OPINION / EDITORIAL
EU has no right to blackmail China: Global Times editorial
Published: Mar 24, 2021 08:21 PM
China EU Photo: VCG

China EU Photo: VCG



After China announced sanctions on 10 individuals and four entities from the EU as a countermove to EU's unilateral sanctions against China, some people from the EU reacted strongly, claiming China's countermeasures were "unacceptable." The European Parliament canceled a meeting on Tuesday to discuss the Comprehensive Agreement on Investment (CAI) with China. Some members of the European Parliament warned that the lifting of Chinese sanctions should be a condition to promote talks on CAI. Voices that support to block the agreement in an attempt to punish China have been hyped by some anti-China forces. 

Yet those forces should be told that the CAI between China and the EU is mutually beneficial, rather than a gift from the EU to China. If the European Parliament wants to obstruct the deal, taking it as a bargaining chip in interactions with China, it should first reach a consensus among European countries. If they all agree, let's just take it as negotiations between China and the EU never took place last year. But don't blackmail China with the case. China despises such ugly deeds. 

China is the EU's biggest trading partner. Take a look at how many German cars there are on the streets of China, how many French and Italian fashion products are being used by Chinese women, and how many Chinese travelers have visited Europe in normal years. Then take a look at the momentum of Chinese development in years to come. How could those ignorant politicians in the European Parliament possibly feel they are entitled to threaten China by not approving the CAI? Beijing has not yet suspended the promotion of the deal as a warning toward Brussels!

Chinese society has always respected Europe and we have never taken the initiative to find fault with EU countries. Some European anti-China politicians, as well as few European countries' official institutions led by these people, provoked us first. They put their arrogance and prejudice toward China into action and harmed China's interests. There is no reason why we do not stand up and make countermoves.

This time, the EU has fired the first shot of sanctions against China in more than three decades. Do European countries expect Beijing to swallow it silently? Or do they wish Beijing to ask their opinions first before making countermoves? Who gave them the right to act so capriciously?

Even after the sanctions and countermoves, we still attach importance to our relations with the EU and are willing to return to normal interactions between our two sides. But the first principle of normal interactions is equality and mutual respect. China has its core interests and bottom line. Restoring Xinjiang's peace, stability and prosperity is one of the focuses of this principle. EU should not recklessly step on China's toes. If it continues to do so, China won't stay polite when striking back.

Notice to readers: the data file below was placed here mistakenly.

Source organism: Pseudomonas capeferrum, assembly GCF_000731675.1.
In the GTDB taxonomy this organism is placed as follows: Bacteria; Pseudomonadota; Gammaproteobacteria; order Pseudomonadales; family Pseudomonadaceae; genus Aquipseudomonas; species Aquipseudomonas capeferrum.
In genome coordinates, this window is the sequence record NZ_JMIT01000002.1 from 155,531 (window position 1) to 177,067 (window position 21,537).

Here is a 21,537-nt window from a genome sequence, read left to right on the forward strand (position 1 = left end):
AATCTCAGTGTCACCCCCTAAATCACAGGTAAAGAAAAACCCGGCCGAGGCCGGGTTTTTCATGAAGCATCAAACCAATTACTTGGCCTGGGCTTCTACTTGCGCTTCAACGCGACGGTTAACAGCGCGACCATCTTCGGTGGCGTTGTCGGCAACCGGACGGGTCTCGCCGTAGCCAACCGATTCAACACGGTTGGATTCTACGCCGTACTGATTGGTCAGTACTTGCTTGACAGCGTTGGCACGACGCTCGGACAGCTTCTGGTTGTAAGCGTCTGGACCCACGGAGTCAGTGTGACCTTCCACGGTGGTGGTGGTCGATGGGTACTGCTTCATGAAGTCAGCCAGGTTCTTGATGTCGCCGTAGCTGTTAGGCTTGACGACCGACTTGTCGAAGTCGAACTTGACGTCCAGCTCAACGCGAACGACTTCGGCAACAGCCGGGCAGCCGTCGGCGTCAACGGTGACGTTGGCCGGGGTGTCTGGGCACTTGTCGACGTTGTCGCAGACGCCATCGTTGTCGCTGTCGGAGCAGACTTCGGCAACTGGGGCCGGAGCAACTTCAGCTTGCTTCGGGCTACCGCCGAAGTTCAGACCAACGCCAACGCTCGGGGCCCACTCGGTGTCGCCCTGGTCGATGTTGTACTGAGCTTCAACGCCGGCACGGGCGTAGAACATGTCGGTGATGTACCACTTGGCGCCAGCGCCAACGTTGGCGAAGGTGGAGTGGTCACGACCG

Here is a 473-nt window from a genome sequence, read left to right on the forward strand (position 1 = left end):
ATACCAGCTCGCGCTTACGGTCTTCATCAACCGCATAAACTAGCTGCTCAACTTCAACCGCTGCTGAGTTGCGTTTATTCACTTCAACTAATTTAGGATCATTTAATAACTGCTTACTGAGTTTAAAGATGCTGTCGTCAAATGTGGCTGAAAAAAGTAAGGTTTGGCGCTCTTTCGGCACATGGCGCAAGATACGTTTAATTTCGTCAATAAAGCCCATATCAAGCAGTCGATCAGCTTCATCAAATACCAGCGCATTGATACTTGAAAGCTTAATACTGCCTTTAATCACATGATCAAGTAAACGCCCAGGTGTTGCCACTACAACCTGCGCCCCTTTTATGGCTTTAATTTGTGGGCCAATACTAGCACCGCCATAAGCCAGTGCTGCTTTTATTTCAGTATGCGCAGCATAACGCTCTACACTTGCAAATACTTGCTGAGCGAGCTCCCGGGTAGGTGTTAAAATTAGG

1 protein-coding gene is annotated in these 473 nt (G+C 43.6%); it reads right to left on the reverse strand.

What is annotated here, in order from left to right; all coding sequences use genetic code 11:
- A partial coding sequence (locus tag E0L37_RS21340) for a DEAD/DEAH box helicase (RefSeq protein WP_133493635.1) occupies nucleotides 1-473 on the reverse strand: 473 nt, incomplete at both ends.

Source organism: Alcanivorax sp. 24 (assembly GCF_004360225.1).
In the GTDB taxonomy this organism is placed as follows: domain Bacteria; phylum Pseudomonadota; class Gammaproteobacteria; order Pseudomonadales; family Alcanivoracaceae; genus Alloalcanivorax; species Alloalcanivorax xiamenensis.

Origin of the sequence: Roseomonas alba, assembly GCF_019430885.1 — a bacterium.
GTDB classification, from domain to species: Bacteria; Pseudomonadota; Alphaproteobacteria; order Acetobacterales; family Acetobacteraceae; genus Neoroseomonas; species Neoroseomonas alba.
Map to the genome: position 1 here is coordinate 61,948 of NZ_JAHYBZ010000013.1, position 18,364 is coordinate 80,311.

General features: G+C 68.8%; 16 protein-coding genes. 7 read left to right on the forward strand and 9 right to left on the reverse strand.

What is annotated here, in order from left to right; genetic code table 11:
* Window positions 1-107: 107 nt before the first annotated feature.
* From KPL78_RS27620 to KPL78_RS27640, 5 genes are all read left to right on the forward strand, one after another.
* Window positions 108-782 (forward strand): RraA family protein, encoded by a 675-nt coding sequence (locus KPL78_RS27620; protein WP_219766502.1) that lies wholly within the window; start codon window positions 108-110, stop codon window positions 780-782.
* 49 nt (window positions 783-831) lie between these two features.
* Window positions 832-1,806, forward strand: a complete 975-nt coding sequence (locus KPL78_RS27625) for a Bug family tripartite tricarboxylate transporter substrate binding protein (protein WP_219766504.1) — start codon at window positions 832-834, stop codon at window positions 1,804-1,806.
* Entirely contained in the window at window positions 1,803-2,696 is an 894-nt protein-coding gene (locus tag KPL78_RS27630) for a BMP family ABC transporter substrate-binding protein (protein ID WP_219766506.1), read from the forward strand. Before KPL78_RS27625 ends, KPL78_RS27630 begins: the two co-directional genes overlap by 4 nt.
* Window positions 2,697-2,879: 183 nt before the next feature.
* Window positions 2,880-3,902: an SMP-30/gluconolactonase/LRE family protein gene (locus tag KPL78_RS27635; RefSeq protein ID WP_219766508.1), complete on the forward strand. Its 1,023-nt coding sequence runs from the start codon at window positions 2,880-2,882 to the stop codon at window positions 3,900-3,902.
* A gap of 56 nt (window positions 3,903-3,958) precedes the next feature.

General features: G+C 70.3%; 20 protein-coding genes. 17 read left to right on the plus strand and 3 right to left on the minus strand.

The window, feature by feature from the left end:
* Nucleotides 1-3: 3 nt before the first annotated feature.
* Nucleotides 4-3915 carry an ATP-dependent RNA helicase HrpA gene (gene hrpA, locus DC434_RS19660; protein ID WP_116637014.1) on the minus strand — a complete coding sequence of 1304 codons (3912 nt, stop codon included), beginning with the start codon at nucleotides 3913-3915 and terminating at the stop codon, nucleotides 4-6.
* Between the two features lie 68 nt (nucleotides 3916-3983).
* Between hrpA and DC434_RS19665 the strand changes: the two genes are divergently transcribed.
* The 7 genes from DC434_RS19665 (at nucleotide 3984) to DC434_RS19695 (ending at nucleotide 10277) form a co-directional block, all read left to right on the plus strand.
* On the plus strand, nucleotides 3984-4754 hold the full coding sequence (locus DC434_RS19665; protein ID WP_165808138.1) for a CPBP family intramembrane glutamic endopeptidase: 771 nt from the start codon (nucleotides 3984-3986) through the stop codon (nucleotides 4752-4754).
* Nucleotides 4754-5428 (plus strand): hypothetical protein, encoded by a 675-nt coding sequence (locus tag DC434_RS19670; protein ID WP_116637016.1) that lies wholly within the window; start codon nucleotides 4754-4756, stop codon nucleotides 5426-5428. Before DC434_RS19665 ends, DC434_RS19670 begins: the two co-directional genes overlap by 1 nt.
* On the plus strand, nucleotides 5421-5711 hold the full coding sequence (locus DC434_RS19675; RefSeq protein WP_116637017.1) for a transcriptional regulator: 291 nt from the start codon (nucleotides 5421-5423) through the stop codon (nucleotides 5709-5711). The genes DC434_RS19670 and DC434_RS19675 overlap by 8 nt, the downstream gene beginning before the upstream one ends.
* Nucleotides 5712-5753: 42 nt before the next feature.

China and the EU do not have major conflicts of interests. The two sides should have been partners for development. Some European forces want to provoke confrontations between China and the EU and many Chinese people cannot understand this. Then just let it be for a while. We hope this will have a special effect of enhancing mutual understanding. Short-term friction can benefit our long-term mutual understanding and cooperation. We also hope the EU is rational as a whole. If the EU takes a wrong path on its China policy, we will have to fight it to the end.

China not only proactively advocates cooperation with the EU, but also copes with conflicts with the EU calmly. Where the China-EU relationship is headed cannot be determined by talks only. The direction should be shaped through complex interactions between the two sides. We have good initiatives, but we understand we cannot forcibly push the EU to do anything, otherwise there can hardly be any desired result. China's future development will mainly depend on its own internal impetus. Doing our own things well, including the governance in Xinjiang, is on our top agenda. 

Some European elites believe that China needs Europe so much due to the tension between China and the US, and they have more strategic arrogance because of this. Such a view is shallow.

The EU, which hopes to boost its independence, also needs China. The strength of the US is declining. Yet the US is constantly turning European countries into a tool to maintain the interest pattern of "America First," through bullying around. When it comes to promoting the world's multi-polarization, China-EU cooperation is beneficial to both sides. Europe has no condition at all to blackmail China. 


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